Just because my child doesn't really need alphabet books at this stage doesn't mean I have to stop buying them, does it?


(H/T: This thread at 4Real)

Another reason to love my husband

Reason #4,567,322:

Because, when we are transitioning from his meal-planning and cooking (all summer) to my meal-planning and cooking (the rest of the time, except for weekends, which he always takes on), he doesn't mind if I write:

Tuesday: Frozen Pizza

on my list of proposed meals for the week and call that "meal planning."

Don't you love that in a man?

Monday, August 20, 2007

Our plans this year: History

We're headed into the Middle Ages here, and our reading list (or, at least its beginning) reflects it:

Augustine Came to Kent
Son of Charlemagne
If All the Swords in England
The Hidden Treasure of Glaston
Big John's Secret
The Trumpeter of Krakow
Robin Hood
The Black Arrow
Twelve Bright Trumpets
King Arthur (Jim Weiss audio)
Parts of The Once and Future King

Reading about some saints of the time:

Francis and Clare
Elizabeth of Hungary
Thomas Aquinas
Joan of Arc
Catherine of Siena
The Holy Twins by Tomie de Paola
Mark Twain's Joan of Arc

Some of our Artists and Composers of the Month will dovetail nicely.

Activity Books:
I got Knights and Castles from our library, but haven't given it an in-depth look. Opinions?

For me: Mike Aquilina's The Grail Code

Other favorite resources for the Middle Ages, anyone?

Sunday, August 19, 2007

(Qualified) Joy

Ramona: "Mommy, I love my life."

Me: "Well, I'm so happy to hear that!"

Ramona: "We-e-e-ll, I like it, anyway. Most of it."

We now resume our regular programming

I think all the writing links in the sidebar work now.

A Mother's Prayer Time

Another in my series of attempts at creating workable links to writing that has appeared online. This essay first appeared in Canticle magazine about five years ago, and later on Catholic Exchange. I wrote it seven years ago, when Anne-with-an-e was 6, and Betsy was 4. My children were old enough that I could (and needed to) get back into a schedule of prayer. But, if I could change one thing about this essay, I would remind mothers that there are seasons in their lives wherein "scheduled prayer" is nigh impossible. Pregnancy, newborns, illness ... all can lead to times when prayer is offered up (desperately, it sometimes seems) only in the carrying out of our duties at mothers. Walking the floor at 3 a.m., rocking the screaming baby, feeding and feeding yet again ... they are all forms of prayer -- the prayer of the moment -- when given to God.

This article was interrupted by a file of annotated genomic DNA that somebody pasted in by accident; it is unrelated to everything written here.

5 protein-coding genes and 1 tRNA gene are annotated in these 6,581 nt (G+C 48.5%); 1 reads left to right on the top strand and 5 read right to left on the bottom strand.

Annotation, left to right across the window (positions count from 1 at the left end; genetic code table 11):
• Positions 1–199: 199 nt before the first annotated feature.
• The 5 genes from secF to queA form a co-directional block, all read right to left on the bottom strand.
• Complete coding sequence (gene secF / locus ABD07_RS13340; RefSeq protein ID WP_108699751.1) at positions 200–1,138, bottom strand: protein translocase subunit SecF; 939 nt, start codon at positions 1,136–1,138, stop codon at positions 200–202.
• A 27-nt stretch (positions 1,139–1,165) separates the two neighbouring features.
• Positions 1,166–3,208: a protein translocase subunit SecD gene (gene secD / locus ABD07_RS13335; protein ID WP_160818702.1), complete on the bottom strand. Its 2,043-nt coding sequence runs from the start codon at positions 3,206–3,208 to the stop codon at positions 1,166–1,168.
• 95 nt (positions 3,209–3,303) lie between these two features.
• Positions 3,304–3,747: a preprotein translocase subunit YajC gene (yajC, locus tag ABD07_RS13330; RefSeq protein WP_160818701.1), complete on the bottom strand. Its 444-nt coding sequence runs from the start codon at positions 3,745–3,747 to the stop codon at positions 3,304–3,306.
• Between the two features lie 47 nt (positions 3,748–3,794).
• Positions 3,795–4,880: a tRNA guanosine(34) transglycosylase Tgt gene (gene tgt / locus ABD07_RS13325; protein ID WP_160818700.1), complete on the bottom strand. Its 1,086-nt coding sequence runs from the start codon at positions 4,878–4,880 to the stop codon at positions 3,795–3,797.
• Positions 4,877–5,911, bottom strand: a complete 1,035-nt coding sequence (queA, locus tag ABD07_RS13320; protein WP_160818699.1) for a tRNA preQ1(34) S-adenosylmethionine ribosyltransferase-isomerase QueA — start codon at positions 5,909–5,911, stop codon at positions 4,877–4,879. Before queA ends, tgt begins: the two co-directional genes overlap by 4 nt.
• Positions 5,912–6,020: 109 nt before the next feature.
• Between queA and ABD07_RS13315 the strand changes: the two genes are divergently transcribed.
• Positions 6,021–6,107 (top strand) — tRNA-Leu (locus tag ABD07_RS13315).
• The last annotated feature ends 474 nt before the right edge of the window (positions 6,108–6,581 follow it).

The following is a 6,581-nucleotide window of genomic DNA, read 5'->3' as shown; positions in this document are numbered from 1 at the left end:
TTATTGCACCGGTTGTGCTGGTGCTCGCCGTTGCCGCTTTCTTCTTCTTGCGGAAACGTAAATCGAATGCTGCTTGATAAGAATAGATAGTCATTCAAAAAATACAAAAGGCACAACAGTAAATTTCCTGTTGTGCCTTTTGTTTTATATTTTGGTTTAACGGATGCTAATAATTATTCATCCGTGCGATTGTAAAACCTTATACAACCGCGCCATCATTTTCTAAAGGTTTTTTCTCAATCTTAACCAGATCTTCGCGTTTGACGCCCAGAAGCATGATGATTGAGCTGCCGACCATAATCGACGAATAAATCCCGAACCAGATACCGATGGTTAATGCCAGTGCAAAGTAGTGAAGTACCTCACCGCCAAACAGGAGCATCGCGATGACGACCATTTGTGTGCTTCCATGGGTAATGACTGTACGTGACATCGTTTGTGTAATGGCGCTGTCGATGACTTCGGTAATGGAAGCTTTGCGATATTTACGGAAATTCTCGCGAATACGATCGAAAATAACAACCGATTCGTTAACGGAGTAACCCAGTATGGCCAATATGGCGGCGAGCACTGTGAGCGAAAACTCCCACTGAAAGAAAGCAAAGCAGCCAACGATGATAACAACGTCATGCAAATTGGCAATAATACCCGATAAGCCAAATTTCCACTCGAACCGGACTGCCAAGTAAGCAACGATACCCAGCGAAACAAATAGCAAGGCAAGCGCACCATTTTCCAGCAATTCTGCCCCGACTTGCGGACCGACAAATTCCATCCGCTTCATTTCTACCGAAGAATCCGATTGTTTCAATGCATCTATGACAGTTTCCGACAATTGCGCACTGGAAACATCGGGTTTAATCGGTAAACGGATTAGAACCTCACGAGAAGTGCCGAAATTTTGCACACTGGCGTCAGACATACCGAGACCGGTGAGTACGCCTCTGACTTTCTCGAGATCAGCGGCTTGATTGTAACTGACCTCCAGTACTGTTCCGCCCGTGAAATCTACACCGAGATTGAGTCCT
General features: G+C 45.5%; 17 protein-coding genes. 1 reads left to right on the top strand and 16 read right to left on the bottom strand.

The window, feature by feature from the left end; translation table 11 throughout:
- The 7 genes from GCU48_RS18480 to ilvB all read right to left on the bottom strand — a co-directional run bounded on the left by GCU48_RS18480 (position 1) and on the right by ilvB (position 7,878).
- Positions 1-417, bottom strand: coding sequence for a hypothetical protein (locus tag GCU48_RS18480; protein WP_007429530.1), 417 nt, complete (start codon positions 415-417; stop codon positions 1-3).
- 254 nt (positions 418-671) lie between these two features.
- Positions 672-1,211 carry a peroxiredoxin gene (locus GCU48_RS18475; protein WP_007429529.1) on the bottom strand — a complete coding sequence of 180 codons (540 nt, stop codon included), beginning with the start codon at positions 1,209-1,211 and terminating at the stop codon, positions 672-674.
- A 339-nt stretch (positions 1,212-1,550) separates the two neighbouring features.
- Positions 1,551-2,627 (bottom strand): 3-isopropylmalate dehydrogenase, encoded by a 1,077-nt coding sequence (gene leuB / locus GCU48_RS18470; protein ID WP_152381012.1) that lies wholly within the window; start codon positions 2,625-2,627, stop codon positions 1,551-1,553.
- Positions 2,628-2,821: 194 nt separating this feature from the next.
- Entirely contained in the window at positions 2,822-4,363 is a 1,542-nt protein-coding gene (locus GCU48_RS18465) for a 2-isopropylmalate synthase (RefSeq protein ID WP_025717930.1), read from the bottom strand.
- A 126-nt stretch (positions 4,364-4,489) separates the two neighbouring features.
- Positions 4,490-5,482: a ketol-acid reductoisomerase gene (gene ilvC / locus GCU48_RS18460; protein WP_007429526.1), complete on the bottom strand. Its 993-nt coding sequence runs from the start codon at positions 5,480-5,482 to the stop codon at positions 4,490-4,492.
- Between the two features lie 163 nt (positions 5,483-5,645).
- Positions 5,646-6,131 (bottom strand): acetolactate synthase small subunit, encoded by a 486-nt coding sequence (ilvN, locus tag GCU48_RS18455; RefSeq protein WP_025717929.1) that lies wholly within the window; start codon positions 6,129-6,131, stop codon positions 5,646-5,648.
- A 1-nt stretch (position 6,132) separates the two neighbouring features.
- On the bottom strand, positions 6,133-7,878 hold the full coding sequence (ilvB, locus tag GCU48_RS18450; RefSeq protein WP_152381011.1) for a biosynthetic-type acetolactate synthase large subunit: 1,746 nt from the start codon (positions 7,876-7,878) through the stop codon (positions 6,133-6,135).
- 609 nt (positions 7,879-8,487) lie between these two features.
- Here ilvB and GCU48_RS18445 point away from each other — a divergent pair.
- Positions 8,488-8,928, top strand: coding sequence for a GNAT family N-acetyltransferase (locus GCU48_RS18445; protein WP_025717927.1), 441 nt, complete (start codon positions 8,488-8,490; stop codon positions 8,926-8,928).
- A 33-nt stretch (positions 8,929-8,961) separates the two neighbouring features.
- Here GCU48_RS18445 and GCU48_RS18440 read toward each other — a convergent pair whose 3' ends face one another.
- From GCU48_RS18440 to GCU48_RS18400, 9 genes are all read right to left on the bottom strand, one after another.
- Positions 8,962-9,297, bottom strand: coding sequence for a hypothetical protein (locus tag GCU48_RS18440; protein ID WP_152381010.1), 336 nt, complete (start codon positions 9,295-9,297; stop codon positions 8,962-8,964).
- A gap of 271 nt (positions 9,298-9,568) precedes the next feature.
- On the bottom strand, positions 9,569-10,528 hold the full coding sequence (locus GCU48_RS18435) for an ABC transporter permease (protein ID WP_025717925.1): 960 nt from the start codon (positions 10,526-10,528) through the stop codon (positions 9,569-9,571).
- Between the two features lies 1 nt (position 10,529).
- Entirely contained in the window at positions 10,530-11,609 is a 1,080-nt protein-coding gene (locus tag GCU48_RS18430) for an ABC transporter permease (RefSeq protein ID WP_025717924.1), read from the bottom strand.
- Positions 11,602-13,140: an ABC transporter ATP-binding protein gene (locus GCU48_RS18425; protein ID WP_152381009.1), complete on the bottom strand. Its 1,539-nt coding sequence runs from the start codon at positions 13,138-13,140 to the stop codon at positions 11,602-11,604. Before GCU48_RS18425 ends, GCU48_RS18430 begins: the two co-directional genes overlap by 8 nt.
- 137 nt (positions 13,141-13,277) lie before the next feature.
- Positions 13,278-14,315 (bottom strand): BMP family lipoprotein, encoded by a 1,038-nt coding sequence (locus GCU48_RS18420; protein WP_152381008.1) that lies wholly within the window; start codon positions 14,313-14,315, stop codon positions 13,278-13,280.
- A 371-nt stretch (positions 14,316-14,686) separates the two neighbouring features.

A Mother’s Prayer Time

One recent morning, I was awake long before my daughters. It was 6:15 a.m., and I settled onto the couch with my prayer book, relishing the thought of uninterrupted, fruitful conversation with the Lord. I had allowed my habit of early morning prayer to slip, and I was eager to reestablish the routine.

I began by asking the Lord to grace me, above all else, with patience on this day. “Give me the patience,” I implored, “to be the mother You want me to be.” The next sound I heard was the unmistakable creak of someone coming down the stairs. My fruitful conversation was ending already! My four-year-old peeked around the corner and asked, “Mommy, can I have some pancakes?”

“Yes,” I sighed, setting down my prayer book. “Would you like them to be green or purple?” Our family has a long tradition of colorful breakfasts.

“Green!” she shrieked, and ran full-force to meet and tackle me with a hug. The day had just kicked into high gear.

As I dropped food coloring into the batter, I rued the loss of my prayer time. I’d been looking forward to meditative, meaningful prayer and had barely begun before the interruption. “There was just that prayer for patience,” I thought, and was suddenly struck by the realization that the Lord had directly and powerfully answered my prayer. The moment I asked for patience, He gave me the chance to exercise it. Oh, how careful we must be about what we ask for! He sometimes has a much better sense of humor than I’d like Him to have.

I had to laugh at myself, and at my impatience over the interrupted communion. What better way, at that moment, could I convey how much I love Him than to put my daughter, the child He gave me, first?

This is not to say that as mothers we don’t need quiet, contemplative time to be in touch with our Lord. Most assuredly, we do. There must be time to “come away by yourselves to a deserted place and rest awhile” (Mark 6:31) but it will not always be as we envision or schedule it. We are not in control of exactly when and how the Lord will come to us in “fruitful conversation”, the thing for which I was so longing. He, being the Father of all fruits and the director of every conversation, will in the end determine the depth of our prayer lives.